4.16 Writing a Base Class for Your Tests

4.16.1 Problem

You want to reuse the same behavior in all of your tests without duplicating code.

4.16.2 Solution

Define common behavior in a subclass of junit.framework.TestCase and extend from your class, rather than directly extending TestCase.

4.16.3 Discussion

JUnit does not require that your tests directly extend TestCase. Instead, you can introduce new TestCase extensions for common behavior. You might want to ensure that some common initialization code is always executed before each of your tests. In that case, you might write something like this:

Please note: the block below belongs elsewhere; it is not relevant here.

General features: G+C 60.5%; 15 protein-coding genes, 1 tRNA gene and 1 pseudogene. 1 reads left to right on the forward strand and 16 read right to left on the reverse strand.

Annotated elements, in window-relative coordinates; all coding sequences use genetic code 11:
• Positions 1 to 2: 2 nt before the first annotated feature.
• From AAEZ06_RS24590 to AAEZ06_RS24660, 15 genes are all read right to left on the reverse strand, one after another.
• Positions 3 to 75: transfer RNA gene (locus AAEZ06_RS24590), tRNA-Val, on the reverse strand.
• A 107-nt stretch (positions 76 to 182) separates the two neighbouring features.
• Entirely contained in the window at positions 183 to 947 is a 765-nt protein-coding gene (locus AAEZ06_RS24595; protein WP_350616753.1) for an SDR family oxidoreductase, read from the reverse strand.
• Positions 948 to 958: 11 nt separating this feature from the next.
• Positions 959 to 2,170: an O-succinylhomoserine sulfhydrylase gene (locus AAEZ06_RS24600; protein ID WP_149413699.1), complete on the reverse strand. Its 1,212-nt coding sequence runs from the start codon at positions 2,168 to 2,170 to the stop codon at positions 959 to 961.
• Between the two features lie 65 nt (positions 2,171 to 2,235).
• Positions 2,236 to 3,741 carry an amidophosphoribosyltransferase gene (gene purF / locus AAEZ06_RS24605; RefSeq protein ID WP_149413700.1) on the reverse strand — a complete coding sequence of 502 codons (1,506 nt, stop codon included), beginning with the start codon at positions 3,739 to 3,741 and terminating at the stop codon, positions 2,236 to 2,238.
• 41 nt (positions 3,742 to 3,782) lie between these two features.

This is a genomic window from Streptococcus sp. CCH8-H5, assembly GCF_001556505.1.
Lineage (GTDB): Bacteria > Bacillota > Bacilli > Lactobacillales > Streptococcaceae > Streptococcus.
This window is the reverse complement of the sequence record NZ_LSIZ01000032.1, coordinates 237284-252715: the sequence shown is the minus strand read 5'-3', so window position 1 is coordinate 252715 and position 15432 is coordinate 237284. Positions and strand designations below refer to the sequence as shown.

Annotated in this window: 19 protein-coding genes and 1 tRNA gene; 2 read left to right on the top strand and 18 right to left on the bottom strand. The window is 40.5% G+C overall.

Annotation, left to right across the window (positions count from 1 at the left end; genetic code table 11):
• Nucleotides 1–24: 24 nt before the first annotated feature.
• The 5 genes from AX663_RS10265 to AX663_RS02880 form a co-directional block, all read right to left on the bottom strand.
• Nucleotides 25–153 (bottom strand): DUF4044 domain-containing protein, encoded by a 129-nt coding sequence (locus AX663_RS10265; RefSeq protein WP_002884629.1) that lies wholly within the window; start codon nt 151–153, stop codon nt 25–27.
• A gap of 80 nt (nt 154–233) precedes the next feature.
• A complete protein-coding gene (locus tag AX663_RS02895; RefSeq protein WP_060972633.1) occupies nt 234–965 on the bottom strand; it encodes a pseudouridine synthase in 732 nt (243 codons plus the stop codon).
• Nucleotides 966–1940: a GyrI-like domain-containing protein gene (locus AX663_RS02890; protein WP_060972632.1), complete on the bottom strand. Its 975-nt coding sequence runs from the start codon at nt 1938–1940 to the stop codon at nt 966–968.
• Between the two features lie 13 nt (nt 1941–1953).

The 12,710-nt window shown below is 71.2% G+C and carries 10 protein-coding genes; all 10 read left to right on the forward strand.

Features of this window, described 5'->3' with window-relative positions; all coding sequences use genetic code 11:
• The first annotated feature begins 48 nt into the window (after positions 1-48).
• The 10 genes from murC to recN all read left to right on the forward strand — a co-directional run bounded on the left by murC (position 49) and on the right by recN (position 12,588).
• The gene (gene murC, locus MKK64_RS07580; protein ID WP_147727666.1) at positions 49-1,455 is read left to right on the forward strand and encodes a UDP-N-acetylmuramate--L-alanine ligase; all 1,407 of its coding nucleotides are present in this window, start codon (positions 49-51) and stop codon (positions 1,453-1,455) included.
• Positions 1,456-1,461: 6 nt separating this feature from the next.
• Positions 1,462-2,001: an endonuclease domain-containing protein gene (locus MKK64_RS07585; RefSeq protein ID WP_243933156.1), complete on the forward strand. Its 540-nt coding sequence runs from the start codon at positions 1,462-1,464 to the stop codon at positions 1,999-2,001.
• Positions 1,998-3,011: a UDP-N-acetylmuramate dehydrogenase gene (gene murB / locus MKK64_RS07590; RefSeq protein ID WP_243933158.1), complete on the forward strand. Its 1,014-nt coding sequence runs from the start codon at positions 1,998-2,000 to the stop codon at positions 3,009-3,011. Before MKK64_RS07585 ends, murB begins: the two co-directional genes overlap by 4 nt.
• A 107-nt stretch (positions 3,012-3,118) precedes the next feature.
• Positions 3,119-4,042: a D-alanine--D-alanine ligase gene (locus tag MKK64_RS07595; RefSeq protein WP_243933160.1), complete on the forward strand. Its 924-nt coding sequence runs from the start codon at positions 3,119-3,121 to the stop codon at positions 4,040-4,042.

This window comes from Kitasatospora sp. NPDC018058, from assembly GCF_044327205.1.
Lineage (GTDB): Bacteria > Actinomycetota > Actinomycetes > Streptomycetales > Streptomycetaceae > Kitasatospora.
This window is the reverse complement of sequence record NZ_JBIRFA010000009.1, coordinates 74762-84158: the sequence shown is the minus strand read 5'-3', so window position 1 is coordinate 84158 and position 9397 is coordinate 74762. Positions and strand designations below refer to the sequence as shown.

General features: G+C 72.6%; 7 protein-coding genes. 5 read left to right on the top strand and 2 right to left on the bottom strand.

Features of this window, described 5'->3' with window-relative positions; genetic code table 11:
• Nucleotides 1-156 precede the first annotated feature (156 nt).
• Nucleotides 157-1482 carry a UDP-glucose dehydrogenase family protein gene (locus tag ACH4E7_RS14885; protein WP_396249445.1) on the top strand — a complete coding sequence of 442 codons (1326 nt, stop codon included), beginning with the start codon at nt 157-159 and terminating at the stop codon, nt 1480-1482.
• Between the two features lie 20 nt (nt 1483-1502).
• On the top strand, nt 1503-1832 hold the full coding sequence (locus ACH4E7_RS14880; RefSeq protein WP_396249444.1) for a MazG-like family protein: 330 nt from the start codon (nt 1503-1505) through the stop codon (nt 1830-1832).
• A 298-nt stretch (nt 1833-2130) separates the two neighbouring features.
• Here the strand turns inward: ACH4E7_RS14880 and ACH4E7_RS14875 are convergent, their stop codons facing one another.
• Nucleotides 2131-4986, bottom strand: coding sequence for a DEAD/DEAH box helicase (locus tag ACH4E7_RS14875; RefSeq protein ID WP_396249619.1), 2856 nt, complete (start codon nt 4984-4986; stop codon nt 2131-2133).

public abstract class MyAbstractTestCase extends TestCase {
    public MyAbstractTestCase(  ) {
        initializeApplicationProperties(  );

    public MyAbstractTestCase(String testName) {
        initializeApplicationProperties(  );

    // initialize some custom application framework. Leave this method
    // protected so subclasses can customize.
    protected void initializeApplicationProperties(  ) {

Tests in your application can now extend MyAbstractTestCase and your framework initialization code will always be executed before the tests run.

Providing convenience methods is another reason why you might want to extend TestCase. We show this in the next recipe when we define a method to retrieve a Swing JFrame for graphical testing.